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Using code base of OpenVPN (GNU GPLv2 license) in proprietary closed source project is under consideration. OpenVPN uses OpenSSL (Apache License 2.0). Changes in OpenSSL are needed only (OpenVPN will be intact). So OpenSSL has permissive license (allows changing of license of proprietary project) and OpenVPN - strong copyleft - license can not be changed.

If changes will be in OpenSSL only is it legal to distribute part of proprietary project as closed source (hide changes in OpenSSL)?

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    The choice of GPLv2 for OpenVPN was most certainly made to swart attempts like you outline here in your question. As a general guide: if you need the header files of a project to build your solution, then you are bound by the license of the project you need the files from. Thus if you need OpenVPN development header files installed to build your product, you almost certainly are not allowed to distribute your product under terms different than GPLv2. May 16, 2022 at 6:51
  • @planetmaker Thank you. OpenVPN has commercial license also (OpenVPN Access Server). Correct me please if I wrong: as authors of OpenVPN they can provide the same code base both with GPLv2 for community edition and with commercial license for Access Server. So if one need to distribute closed source project (based on OpenVPN) he can use OpenVPN commercial license?
    – Vlad
    May 16, 2022 at 8:33
  • I don't know. But if I look at the changelog of OpenVPN I doubt that they are legally allowed to distriubte OpenVPN under anything but the GPLv2. They don't need a "commercial license" to offer anything of their services as SAAS. That's perfectly fine under GPL as under any open source license. Open source actually implies commercial utizilation is allowed. GPL additionally implies you need to disclose sources to your customers / recipients of the software, if you distribute binaries. May 16, 2022 at 8:41
  • In essence what they seem to do is: they offer security services. And they stress their serviousness by using open source. Thus anyone can review that they use properly working technology. And deriving closed-source software with security-by-obscurity from it is guarded against by the use of GPL (though it cannot stop anyone in messing with it for undistributed only in-house used server-side components - but this then cannot ever be distributed with anything other than GPL, too) May 16, 2022 at 8:47
  • Thanks. Likely they provide standalone components. According to wiki: "OpenVPN Access Server is based on the Community Edition, but provides additional paid and proprietary features like LDAP integration, SMB server, Web UI management and provides a set of installation and configuration tools"
    – Vlad
    May 17, 2022 at 2:02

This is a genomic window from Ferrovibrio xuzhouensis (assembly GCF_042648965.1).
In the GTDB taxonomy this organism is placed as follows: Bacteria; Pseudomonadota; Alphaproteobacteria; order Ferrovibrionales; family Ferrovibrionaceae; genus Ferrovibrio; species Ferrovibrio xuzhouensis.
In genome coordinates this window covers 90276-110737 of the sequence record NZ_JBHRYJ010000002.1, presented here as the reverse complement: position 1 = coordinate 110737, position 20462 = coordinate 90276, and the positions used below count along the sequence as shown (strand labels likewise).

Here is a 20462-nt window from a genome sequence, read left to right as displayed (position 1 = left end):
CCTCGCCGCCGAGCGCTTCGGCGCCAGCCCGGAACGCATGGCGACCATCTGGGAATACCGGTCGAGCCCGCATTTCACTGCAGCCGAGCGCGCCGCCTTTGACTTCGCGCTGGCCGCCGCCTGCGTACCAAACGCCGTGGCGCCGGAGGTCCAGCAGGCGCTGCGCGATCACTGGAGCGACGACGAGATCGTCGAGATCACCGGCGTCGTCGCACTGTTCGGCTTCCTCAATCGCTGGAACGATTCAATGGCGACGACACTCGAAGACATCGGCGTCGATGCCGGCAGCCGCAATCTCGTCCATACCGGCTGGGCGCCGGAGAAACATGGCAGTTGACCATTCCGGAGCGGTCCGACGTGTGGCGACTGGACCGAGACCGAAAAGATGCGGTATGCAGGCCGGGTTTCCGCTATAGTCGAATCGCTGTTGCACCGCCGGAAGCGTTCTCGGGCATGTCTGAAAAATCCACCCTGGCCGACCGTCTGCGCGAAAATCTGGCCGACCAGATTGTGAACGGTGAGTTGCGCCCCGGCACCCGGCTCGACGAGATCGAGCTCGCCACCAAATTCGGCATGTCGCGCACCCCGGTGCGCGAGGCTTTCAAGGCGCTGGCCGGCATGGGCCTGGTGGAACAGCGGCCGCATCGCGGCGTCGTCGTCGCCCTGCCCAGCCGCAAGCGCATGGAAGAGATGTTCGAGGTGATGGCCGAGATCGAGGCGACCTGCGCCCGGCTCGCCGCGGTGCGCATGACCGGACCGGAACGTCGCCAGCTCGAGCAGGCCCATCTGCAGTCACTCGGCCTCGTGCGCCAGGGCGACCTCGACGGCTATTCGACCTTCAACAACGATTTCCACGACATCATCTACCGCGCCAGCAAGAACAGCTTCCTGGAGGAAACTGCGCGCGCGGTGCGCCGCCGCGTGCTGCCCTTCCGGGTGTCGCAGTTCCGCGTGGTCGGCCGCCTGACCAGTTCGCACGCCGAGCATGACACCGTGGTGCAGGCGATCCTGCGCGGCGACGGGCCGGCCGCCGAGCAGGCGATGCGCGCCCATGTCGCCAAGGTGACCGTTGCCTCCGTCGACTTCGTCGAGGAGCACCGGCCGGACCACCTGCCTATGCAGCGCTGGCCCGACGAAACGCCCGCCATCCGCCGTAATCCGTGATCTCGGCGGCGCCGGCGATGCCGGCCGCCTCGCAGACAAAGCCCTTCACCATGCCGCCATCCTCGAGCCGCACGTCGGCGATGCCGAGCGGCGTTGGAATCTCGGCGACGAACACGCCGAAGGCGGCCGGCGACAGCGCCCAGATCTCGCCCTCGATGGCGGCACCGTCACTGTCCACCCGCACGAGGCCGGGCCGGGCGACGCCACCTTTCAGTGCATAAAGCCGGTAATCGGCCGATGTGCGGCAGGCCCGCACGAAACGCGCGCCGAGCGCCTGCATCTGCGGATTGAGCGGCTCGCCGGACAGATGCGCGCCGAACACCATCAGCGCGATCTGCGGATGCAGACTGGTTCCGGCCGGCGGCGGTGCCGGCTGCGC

1 Answer 1

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Almost certainly not.

Due to the GPL license on OpenVPN, you must make available the source code of anything which forms a combined work with OpenVPN. If the rest of your program communicates only "at arm's length" with the OpenVPN code (e.g. via a subprocess communicating via command-line arguments only) then you have a reasonable case that OpenVPN is a separate work and the GPL does not extend across the boundary.

However, given the nature of OpenVPN and OpenSSL I strongly suspect OpenVPN is tightly coupled with OpenSSL, in which case the GPL does extend across the boundary and you must distribute the changes to OpenSSL.

As an aside, if any vendor ever tried to ship me a product which contained their own modifications to OpenSSL, I would immediately be asking them to provide, at their cost, an independent security audit showing that they haven't screwed things up. Don't write your own crypto.

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  • Thank you. I can't "write my own crypto" because this is my profession. Sure - certification is mandatory. You are right - OpenVPN is tightly coupled with OpenSSL - within one process. I just hoped that if it's possible to compile and link executable (GPL) with dynamic library(Apache lic) then GPL will not extend to dynamic library.
    – Vlad
    May 15, 2022 at 16:19
  • Interesting - if one change interface between OpenVPN and OpenSSL from linkage to IPC - does it mean that it's possible to hide algorithms in modified OpenSSL?
    – Vlad
    May 15, 2022 at 16:25
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    @VladNovakovsky Still "almost certainly not"; IPC with deep knowledge of the internals on either side is still one work. For further reading, see the GPL FAQ and numerous questions on this site - if they aren't enough for you, your company should engage a specialist IP lawyer. May 15, 2022 at 19:04

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